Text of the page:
When it comes to batting the simpler you can make things, the more consistent you’re going to be. Here are some basic things I look at when coaching batsmen.
First and foremost I believe the most important things to get right are the grip and the bat swing. It is crucial to get this right from a young age as the older the player gets, or the longer a player uses an incorrect technique, the harder it is to change. Muscle memory is developed through repetition so it is important that at the junior levels players are taught how to hold the bat and how to swing the bat. Naturally every one is going to be slightly different but if you get these two things right, the batsman should be able to play the ball all around the ground.
So what is the right technique? Some players hold the bat differently to what is taught in textbooks and aren’t they successful? Yes that’s true! Not everyone holds the bat or swings the same way. Look at Adam Gilchrist for example – he holds the bat really high up on the handle. This gives him leverage and more power. However, with that comes less control and iin fact he said himself that when he was playing in England and the ball was swinging around he moved his hands slightly lower down the handle to give him more control. It is important to also note that Gilchrist did not develop that technique becasue he knew it would help him generate more power. It is just what felt NATURAL to him as a kid.
A perfect shot of Adam Gilchrist holding the bat right up the top
On the other end of the scale if we look at Sachin Tendulkar and Virender Sehwag, and they hold the bat pretty low down on the handle. Sachin uses a very heavy bat (around 3 pounds) which obviously helps him to hit the ball harder. Again Sachin only uses a heavy bat because it feels natural to him. If you look at Sehwag, his ability to hit the ball hard comes from a high back-lift and smooth bat swing.
Sachin Tendulkar holding the bat further down the handle
The Bat Swing
Much like kicking a football, or a golf swing you want to get a nice high back-lift that moves in a fluid motion from start to finish. Again, different players are going to have different back-lifts. For example, Brian Lara has an extremely extravagant back-lift with very high hands. The same goes for Ricky Ponting. This gives these two players the ability to play the ball a bit better off the back foot. On the other hand, have a look at Paul Collingwood. He has a much lower back-lift, yet he has still been a very successful player. Personally, I find Brian Lara and Ricky Ponting much better to watch, as they look much more fluid and both have a greater range of shot.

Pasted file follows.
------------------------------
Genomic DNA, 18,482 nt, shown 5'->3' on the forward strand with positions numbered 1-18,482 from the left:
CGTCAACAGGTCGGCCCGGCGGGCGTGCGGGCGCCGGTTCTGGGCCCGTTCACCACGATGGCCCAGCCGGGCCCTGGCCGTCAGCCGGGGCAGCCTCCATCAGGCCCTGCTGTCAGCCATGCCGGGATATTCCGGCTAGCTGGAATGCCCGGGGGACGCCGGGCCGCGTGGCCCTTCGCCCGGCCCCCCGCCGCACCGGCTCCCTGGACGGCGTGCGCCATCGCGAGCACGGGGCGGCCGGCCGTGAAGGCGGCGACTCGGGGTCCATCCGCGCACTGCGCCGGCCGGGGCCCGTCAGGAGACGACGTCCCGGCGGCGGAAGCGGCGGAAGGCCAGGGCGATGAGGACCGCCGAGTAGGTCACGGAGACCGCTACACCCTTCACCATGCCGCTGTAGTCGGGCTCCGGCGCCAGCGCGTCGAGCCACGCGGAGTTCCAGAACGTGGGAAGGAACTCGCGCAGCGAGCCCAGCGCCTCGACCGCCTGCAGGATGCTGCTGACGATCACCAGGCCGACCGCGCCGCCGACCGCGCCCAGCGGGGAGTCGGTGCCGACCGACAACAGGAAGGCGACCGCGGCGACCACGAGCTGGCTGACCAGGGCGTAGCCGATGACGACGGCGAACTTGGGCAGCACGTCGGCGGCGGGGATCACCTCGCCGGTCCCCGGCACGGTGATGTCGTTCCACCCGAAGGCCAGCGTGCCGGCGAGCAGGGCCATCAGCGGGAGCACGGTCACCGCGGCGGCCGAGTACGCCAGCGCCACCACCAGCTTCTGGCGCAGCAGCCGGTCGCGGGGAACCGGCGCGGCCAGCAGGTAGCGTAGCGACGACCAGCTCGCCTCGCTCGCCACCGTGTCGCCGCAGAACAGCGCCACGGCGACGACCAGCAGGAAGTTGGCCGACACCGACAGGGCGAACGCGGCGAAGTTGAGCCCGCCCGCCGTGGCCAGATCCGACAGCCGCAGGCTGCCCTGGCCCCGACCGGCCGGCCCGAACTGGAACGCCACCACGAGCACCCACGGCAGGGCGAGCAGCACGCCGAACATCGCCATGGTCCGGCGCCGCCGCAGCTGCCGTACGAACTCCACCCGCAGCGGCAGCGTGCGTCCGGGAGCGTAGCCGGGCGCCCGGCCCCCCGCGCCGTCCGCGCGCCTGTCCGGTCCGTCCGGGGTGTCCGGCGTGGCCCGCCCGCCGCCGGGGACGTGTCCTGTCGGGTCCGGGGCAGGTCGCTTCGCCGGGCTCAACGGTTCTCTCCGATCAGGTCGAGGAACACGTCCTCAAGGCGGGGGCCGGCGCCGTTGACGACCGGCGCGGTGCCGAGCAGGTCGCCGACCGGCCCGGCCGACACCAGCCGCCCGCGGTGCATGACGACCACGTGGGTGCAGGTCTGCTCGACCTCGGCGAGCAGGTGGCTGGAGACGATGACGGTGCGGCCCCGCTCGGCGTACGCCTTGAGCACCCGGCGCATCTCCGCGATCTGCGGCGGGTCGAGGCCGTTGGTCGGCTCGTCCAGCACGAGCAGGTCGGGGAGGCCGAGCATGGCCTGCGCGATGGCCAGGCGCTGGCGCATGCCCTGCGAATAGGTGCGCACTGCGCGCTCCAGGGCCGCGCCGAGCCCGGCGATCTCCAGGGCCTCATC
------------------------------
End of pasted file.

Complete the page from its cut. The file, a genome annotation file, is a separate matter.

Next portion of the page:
Brian Lara with his high back-lift
Virender Sehwag with a huge back-lift
I like to teach kids to cock their wrists and pick up their bat into a high position with the blade of the bat open facing gully. This allows the bat to come down straight. It is important that from start to finish, the swing stays smooth. At the top the bat will momentarily stop before the down-swing starts. The key is not to stop at the top for too long. Timing is everything!
Batting Stance (Set Up)
The next thing I would look at is the batsman’s stance. When you are teaching youngsters, it is important to make sure that they do not stand too far apart or too close together. Shoulder-width stance gives you the ability as a player to move back or forward quickly and easily without losing a forward lean into the ball. I find that with too wide a stance, batsmen tend to get stuck on the crease and can sometimes end up with their weight a bit behind where it needs to be when they drive the ball off the front foot.